While reading "The Paris Wife" I was distracted and had to take a hiatus to read "Confessions of a Courtesan". Having just returned to finish "The Paris Wife", I recognized the similarities. While the books represent different eras, they are fictional based on the supporting roles of well-known historical figures with a spin to create a great story. Confessions of a Courtesan captured my attention from the first page, and I was hooked from that point onward. Knowing there were some facts to the story created an intrigue. Reading the "Fact or Fiction" at the conclusion of the novel provided insight into the writer, the story, and the reading experience. Deborah Hale, or should I say Elizabeth Charles, has fabulously portrayed this Georgian-era story to keep us entertained, and engaged throughout the entire book. Confessions of a Courtesan
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Format: Kindle Edition Verified Purchase
Confessions of a Courtesan by Deborah Hale writing as Elizabeth Charles

This is about Elizabeth Bridget Cane, known as Elizabeth Armistead. It is both fact and fiction. At the end of the book the details of the people and events are listed, including the real Elizabeth's obituary. Deborah writes it in such a way that gets you thinking how we don't know how people ended up where they were and maybe they don't always want to be there. In the fictional story you see the human side of Elizabeth. Her hopes and dreams and not just some lusty woman who chose to sell her body.

Deborah has taken the facts and created a story around them. In this case, a young girl who lost her mother and brother to illness and it had left her father blind. Living off what meager coins they received from her father's begging. When he passes away, Elizabeth is on her own and not doing well. She cannot get a job as you need money to apply or decent clothing. When she is at the point of freezing or starving an old friend comes across her and takes her in. She falls in love with him but he does not return it. He took her in with the purpose of gaining coin but bringing her to a House of Pleasure- a brothel where they catered to the higher class and made sure the girls stayed disease free.

The fictional Elizabeth takes on the name of her rescuer to remind herself not to fall in love again. After some years in the same place she is kicked out after one her patron's rowdy friends burst into her room. She goes to those men and asks them to help her because the Queen of Courtesan's. And they do. She creates a lasting friendship with Bob, Charles and Richard. This book walks through her life and her conquests. It is not a detailed account of every sexual encounter as much as showing her life.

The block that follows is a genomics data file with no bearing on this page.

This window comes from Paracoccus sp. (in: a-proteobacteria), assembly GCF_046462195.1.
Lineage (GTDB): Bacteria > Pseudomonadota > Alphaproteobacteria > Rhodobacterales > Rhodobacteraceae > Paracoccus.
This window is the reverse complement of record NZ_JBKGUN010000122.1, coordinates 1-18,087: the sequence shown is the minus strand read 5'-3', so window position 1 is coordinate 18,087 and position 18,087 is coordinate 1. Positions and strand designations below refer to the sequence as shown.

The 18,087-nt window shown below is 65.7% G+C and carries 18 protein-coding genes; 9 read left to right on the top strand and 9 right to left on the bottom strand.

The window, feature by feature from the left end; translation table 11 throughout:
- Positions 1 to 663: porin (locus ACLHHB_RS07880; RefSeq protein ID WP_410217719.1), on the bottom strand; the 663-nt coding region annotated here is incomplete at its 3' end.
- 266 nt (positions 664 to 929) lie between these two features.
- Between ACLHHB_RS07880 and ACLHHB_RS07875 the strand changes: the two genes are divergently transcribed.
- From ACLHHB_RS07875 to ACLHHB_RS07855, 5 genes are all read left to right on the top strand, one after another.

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Format: Kindle Edition Verified Purchase
This book hits the mark as both a romance novel, historical novel, and was just a fun read all together. I thought the insight to the "oldest profession in the world" was intriguing. I have read several other books on madams, working girls, etc. and this book did not disappoint. It wasn't as graphic as most, but what it lacked in steam it more than made up for with an actual story that the reader can delve into and enjoy.
Warning-it reads a bit like a roller-coaster; some chapters you tear through and others drag a little. All together, well worth the slow points.
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Format: Kindle Edition Verified Purchase
This erudite book exudes an aura of the Georgian and Regency eras.

Elizabeth Cane became a prositute through necessity and a courtesan through planning and adherence to her own rules. She knew that if she was to survive in a ruthless world she must do more than merely sleep with men for money. She must become a true courtesan - a kept woman.

The research Ms Hale (Charles) brought to this book is outstanding. Her characterisations of Charles Fox and his cronies and the young prince who was to become the Regent are outstanding.

For anyone interested in this time in history, I could not recommend a more satisfying book.